By Gerrit Rautenbach
It doesn’t matter where or who you are, we all have the same essential drive. To not only make it, but also to make a difference. On a certain day in the Bokkeveld this universal truth was yet again revealed when an amazing spread of thinking questioned the concept of the meaning of life.
It was the height of the harvesting season, but Ockie Geldenhuys from Normat Farms gave 12 of his stalwarts the opportunity to join a four hour workshop of a nature they were not too sure of. They were there to be exposed to the concept of “the meaning of life”.
Klasie Wessels is a trained and qualified logo-therapist. “Logo” is the Greek word for meaningfulness or identity. Klasie is trained to help people to understand their meaning in life.
“The Isiqalo workshop held on Matjiesrivier, a peaceful Bokkeveld farm, was a long way from where I was yesterday in a congested corporate office with 12 superior businessmen in Johannesburg. Two worlds that could not have been further apart. In both sessions the themes of a sense of life, personal vision and the discovery of guidelines to more meaningfulness were discussed,” said Klasie.
“I come from a corporate background, so this was new territory to me. Almost as new as to them! But then I discovered the universality between the two groups. Between all human beings for that matter. We all share the same internal emotions, fears and a desire for happiness. In essence, we all want to improve our lives, make a difference and contribute to the world out there.”
The essence of the workshop is based on the works of Dr Viktor Frankl, primarily known for his book, Man’s search for meaning. While encaged in a Nazi concentration camp for three years, he developed this theory – and hence the book – as a guideline on how to create a meaningful life amidst the appalling circumstances of a vicious life in a concentration camp. If you can be positive there, you can be positive anywhere. Logo-therapy was born. Meaningfulness.
Research proved productivity is directly related to a sense of worth. The level of awareness of any human being’s own dignity, realities and impact on life have a direct influence on his or her performance.
“Participation in workshops like this creates a more positive interaction in the workplace, better working relationships and a bigger awareness of responsibilities,” said Klasie.
But what did Ockie Geldenhuys, Chief Executive Member of Normat Farms say, who agreed on letting Klasie do the workshop with 12 of his personnel from the three farms?
“I am convinced exposure is a critical element of human development and was excited to expose a dozen of Normat Farms’ workers to the workshop offered by Streetschool. We, therefore, explained beforehand what the value of exposure is and that they should use the opportunity to learn and develop as much as possible. We were looking forward to getting feedback from them afterwards. There was a great expectation because the workshop also compliments the work we do through the Isiqalo Development Trust amongst our workers.
“The feedback was that the participants indeed benefited from the universal truths discussed during the workshop. For some, it was strange to share their own thoughts and feelings in a group, which in itself was part of their development. For others, the content was a great supplement to previous other courses they have done. I yet again realized how unique each individual is by listening to the different feedback of people who all attended the same workshop. It emphasizes the importance and contribution diversity brings to a team and how we complement each other. We are very grateful to have been able to share in this opportunity.”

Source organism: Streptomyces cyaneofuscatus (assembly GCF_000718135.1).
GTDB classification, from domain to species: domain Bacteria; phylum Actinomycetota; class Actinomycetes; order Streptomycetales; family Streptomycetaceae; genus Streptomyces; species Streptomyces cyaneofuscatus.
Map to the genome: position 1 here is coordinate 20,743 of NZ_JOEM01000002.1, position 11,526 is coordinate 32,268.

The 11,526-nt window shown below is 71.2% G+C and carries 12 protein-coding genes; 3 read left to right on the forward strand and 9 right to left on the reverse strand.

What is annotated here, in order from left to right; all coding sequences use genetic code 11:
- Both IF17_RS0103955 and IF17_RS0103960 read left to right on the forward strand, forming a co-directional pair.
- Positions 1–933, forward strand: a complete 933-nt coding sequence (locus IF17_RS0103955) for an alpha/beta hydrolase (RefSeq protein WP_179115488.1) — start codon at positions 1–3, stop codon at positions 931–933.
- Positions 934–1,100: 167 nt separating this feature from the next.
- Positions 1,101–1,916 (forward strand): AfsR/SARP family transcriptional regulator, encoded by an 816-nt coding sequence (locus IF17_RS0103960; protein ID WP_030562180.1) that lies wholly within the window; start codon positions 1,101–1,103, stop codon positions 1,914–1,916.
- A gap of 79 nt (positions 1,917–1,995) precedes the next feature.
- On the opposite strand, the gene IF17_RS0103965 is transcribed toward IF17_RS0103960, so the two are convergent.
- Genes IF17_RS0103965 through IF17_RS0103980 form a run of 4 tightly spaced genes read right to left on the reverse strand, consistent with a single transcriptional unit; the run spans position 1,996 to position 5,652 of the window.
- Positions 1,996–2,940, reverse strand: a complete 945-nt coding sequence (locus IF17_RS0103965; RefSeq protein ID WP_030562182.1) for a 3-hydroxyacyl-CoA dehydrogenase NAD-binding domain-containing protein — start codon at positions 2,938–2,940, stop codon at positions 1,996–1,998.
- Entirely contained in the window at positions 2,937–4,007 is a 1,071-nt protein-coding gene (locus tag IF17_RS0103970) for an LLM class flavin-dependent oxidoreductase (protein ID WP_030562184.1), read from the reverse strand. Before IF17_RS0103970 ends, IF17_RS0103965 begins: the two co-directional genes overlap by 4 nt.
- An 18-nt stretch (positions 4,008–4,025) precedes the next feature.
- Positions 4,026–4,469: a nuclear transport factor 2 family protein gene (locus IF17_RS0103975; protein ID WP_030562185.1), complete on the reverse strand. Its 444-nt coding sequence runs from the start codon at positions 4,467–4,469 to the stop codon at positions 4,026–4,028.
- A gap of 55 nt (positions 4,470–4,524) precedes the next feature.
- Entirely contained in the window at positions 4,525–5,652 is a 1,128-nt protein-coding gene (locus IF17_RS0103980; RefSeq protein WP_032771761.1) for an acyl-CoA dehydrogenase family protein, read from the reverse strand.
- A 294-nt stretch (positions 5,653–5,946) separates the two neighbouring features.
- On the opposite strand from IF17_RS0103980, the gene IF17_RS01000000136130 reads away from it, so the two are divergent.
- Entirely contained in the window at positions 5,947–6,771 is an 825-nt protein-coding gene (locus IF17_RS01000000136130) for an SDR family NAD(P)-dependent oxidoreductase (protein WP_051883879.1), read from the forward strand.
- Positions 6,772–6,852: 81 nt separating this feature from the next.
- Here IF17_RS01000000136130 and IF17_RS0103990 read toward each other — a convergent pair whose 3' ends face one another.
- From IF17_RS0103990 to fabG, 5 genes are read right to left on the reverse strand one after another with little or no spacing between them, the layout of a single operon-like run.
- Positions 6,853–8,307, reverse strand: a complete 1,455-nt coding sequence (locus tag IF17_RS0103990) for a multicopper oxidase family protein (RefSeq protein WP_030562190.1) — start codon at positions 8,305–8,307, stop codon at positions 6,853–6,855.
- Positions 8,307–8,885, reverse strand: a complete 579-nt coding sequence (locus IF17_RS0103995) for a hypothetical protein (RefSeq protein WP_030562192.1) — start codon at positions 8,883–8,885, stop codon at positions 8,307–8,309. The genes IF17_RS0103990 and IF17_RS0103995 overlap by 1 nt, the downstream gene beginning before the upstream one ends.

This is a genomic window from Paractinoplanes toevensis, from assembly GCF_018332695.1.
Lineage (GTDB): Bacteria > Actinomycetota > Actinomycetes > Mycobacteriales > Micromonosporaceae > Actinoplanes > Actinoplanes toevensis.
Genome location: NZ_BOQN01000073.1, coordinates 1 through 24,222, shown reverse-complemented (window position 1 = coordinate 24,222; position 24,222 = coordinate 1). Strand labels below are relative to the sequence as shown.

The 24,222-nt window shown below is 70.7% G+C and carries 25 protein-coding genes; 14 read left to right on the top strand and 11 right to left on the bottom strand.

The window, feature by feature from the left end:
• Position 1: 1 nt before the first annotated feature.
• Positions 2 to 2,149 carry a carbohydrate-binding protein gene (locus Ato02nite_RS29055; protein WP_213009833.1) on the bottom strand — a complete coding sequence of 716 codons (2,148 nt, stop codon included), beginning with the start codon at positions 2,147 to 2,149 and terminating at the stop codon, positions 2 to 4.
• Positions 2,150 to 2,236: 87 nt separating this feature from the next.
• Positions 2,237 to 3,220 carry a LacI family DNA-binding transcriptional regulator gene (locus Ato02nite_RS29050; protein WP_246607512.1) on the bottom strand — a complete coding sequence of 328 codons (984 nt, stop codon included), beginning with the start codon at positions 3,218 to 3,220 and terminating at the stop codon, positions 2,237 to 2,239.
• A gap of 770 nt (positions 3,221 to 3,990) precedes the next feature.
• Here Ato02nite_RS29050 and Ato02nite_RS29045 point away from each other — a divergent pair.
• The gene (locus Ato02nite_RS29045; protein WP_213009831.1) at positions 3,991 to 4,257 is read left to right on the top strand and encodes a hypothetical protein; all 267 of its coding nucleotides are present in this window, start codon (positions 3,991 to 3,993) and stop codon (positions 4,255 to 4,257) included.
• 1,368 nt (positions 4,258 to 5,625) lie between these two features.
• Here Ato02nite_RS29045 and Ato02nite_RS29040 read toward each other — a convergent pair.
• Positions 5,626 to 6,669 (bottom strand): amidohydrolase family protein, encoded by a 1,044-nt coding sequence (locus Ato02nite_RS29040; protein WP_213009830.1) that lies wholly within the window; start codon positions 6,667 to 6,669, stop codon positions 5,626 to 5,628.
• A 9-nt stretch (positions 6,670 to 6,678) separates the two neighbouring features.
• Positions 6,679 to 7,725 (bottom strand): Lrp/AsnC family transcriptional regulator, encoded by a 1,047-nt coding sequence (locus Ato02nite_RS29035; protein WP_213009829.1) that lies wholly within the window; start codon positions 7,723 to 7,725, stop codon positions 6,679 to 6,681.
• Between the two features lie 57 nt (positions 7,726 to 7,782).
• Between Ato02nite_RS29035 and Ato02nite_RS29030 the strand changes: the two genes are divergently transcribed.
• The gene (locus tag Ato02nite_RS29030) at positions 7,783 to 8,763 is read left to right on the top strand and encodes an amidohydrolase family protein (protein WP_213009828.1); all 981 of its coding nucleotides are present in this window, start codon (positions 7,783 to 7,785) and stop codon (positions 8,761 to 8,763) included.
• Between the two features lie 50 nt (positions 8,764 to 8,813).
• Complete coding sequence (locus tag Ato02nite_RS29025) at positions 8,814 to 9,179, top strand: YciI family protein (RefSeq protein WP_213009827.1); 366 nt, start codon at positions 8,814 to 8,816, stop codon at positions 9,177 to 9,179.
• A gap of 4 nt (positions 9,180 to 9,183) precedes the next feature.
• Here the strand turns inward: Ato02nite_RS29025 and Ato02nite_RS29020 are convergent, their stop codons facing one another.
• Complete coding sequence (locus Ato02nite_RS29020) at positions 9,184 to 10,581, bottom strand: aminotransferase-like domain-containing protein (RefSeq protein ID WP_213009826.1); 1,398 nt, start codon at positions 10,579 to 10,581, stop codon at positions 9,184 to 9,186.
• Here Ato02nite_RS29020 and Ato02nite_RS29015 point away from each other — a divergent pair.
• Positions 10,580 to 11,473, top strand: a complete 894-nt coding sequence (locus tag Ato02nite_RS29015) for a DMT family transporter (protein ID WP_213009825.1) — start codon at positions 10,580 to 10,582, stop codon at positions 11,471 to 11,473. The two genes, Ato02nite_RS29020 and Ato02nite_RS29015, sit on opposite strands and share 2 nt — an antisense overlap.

And what did the participants have to say? Some excerpts (verbatim) from the participants on a short questionnaire:
What did you like?
- I felt good about myself.
- To hear how people feel about things.
- I learnt that people (including myself) are good for this world.
- The smallest thing counts in the world.
- To open up to other people helps a lot.
- Best of all was the discovery of yourself.
- I learnt that you should not be afraid to talk and that you should stand up for people needing your help.
What else would you have liked to discuss?
- Learn more about myself.
- How to respect other people.
- How to be an example to other people.
- I’d like to learn more on how to change negative thoughts into positive thoughts.
- How to listen to people and understand them.
- I’d love to have more workshops like this.
- How to focus my thoughts.
What would you like to discuss next time?
- How to be happy, even if there’s thunder in my heart.
- How to understand other people and how to help.
- How to control your thoughts better.
- What makes you a good person.
- The discussion was great in a group context – next time we can go onto a deeper level.
What did you learn about yourself?
- How to handle things without being unhappy.
- Caring (without expecting anything in return).
- I don’t have to be scared to talk to other people.
- To love and care.
- I can do anything if my thinking is positive.
- I am in control of my life.
- I am in this world for a reason and I mean something to other people.
It is clear that they’ve learnt a lot about the meaning of life, but it is just as clear that they can still progress a lot further. We all can, always. When Klasie does a workshop with a corporate management team, he has them for at least five days solid. This would be difficult in a farming context. Therefore, he proposes to adapt the course to run over a number of weeks, where the classroom sessions will be every second or third week for four hours at a time. The participants will then also get “homework” to be incorporated in the next session.